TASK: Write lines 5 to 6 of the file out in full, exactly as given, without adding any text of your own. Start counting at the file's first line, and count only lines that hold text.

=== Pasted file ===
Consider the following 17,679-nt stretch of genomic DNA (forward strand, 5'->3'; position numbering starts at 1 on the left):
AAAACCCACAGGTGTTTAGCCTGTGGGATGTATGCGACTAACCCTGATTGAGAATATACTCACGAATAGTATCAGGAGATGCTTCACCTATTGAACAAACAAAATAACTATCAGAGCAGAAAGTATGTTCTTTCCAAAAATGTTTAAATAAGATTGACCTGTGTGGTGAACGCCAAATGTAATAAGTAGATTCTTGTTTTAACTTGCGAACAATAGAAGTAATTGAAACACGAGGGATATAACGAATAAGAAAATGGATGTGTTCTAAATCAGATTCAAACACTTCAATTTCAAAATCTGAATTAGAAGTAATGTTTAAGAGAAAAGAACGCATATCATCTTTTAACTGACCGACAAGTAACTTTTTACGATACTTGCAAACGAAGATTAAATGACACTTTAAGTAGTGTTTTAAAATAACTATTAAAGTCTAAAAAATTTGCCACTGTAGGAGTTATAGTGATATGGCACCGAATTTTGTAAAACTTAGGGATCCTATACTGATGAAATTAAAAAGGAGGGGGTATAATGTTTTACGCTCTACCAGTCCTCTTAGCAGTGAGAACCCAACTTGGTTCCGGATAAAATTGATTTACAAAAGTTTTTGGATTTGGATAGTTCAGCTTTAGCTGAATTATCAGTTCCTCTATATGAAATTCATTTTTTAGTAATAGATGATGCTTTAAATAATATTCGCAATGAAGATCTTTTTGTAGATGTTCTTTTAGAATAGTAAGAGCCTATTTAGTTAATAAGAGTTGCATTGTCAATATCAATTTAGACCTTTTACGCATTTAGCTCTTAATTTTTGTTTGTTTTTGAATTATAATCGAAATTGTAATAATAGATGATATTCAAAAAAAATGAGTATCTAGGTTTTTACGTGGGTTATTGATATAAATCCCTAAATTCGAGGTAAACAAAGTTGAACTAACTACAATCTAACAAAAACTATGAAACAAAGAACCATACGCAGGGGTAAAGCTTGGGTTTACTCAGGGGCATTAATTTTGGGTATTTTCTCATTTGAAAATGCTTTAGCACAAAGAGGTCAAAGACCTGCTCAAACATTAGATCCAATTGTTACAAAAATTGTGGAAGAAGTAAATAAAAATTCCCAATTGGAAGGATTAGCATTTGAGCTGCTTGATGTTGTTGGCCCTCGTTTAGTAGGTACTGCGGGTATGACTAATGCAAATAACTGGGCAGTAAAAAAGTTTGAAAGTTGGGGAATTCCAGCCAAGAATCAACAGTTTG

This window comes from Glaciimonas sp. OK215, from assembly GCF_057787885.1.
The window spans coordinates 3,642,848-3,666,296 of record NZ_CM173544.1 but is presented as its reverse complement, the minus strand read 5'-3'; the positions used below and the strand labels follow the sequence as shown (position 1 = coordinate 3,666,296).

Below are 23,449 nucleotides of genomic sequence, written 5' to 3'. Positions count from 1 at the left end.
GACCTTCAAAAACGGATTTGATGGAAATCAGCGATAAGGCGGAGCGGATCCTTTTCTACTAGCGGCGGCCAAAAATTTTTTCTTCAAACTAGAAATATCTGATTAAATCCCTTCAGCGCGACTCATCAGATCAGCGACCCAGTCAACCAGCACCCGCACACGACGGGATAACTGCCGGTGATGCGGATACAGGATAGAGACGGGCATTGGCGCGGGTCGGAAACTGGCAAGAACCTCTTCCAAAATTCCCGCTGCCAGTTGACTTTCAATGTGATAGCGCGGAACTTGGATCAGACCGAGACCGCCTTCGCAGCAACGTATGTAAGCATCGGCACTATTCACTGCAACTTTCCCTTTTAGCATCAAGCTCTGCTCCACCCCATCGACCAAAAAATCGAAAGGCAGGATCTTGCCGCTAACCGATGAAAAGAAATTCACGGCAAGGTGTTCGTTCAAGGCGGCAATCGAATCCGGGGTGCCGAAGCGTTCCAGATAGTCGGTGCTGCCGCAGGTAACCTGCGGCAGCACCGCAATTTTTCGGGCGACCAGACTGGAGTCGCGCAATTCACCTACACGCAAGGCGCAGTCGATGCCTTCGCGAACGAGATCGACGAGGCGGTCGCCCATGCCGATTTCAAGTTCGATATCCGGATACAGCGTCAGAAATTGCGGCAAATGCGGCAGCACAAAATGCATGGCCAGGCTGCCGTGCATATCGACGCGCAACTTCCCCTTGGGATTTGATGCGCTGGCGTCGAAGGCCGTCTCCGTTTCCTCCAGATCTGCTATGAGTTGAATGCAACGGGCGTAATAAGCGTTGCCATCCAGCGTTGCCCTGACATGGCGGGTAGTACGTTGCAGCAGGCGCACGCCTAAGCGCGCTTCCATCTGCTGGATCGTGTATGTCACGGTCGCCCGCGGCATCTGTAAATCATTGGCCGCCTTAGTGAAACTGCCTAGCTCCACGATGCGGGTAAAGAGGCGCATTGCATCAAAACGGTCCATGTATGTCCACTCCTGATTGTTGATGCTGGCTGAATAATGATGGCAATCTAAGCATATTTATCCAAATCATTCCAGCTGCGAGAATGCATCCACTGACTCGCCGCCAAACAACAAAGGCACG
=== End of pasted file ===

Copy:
Below are 23,449 nucleotides of genomic sequence, written 5' to 3'. Positions count from 1 at the left end.
GACCTTCAAAAACGGATTTGATGGAAATCAGCGATAAGGCGGAGCGGATCCTTTTCTACTAGCGGCGGCCAAAAATTTTTTCTTCAAACTAGAAATATCTGATTAAATCCCTTCAGCGCGACTCATCAGATCAGCGACCCAGTCAACCAGCACCCGCACACGACGGGATAACTGCCGGTGATGCGGATACAGGATAGAGACGGGCATTGGCGCGGGTCGGAAACTGGCAAGAACCTCTTCCAAAATTCCCGCTGCCAGTTGACTTTCAATGTGATAGCGCGGAACTTGGATCAGACCGAGACCGCCTTCGCAGCAACGTATGTAAGCATCGGCACTATTCACTGCAACTTTCCCTTTTAGCATCAAGCTCTGCTCCACCCCATCGACCAAAAAATCGAAAGGCAGGATCTTGCCGCTAACCGATGAAAAGAAATTCACGGCAAGGTGTTCGTTCAAGGCGGCAATCGAATCCGGGGTGCCGAAGCGTTCCAGATAGTCGGTGCTGCCGCAGGTAACCTGCGGCAGCACCGCAATTTTTCGGGCGACCAGACTGGAGTCGCGCAATTCACCTACACGCAAGGCGCAGTCGATGCCTTCGCGAACGAGATCGACGAGGCGGTCGCCCATGCCGATTTCAAGTTCGATATCCGGATACAGCGTCAGAAATTGCGGCAAATGCGGCAGCACAAAATGCATGGCCAGGCTGCCGTGCATATCGACGCGCAACTTCCCCTTGGGATTTGATGCGCTGGCGTCGAAGGCCGTCTCCGTTTCCTCCAGATCTGCTATGAGTTGAATGCAACGGGCGTAATAAGCGTTGCCATCCAGCGTTGCCCTGACATGGCGGGTAGTACGTTGCAGCAGGCGCACGCCTAAGCGCGCTTCCATCTGCTGGATCGTGTATGTCACGGTCGCCCGCGGCATCTGTAAATCATTGGCCGCCTTAGTGAAACTGCCTAGCTCCACGATGCGGGTAAAGAGGCGCATTGCATCAAAACGGTCCATGTATGTCCACTCCTGATTGTTGATGCTGGCTGAATAATGATGGCAATCTAAGCATATTTATCCAAATCATTCCAGCTGCGAGAATGCATCCACTGACTCGCCGCCAAACAACAAAGGCACG